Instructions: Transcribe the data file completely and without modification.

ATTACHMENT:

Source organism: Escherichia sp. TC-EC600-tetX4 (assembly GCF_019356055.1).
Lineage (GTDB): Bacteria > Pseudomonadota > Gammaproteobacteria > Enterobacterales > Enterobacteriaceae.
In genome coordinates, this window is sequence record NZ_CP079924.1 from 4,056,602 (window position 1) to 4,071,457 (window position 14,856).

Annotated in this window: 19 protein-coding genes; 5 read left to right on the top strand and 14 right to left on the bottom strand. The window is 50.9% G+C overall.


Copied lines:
Source organism: Escherichia sp. TC-EC600-tetX4 (assembly GCF_019356055.1).
Lineage (GTDB): Bacteria > Pseudomonadota > Gammaproteobacteria > Enterobacterales > Enterobacteriaceae.
In genome coordinates, this window is sequence record NZ_CP079924.1 from 4,056,602 (window position 1) to 4,071,457 (window position 14,856).

Annotated in this window: 19 protein-coding genes; 5 read left to right on the top strand and 14 right to left on the bottom strand. The window is 50.9% G+C overall.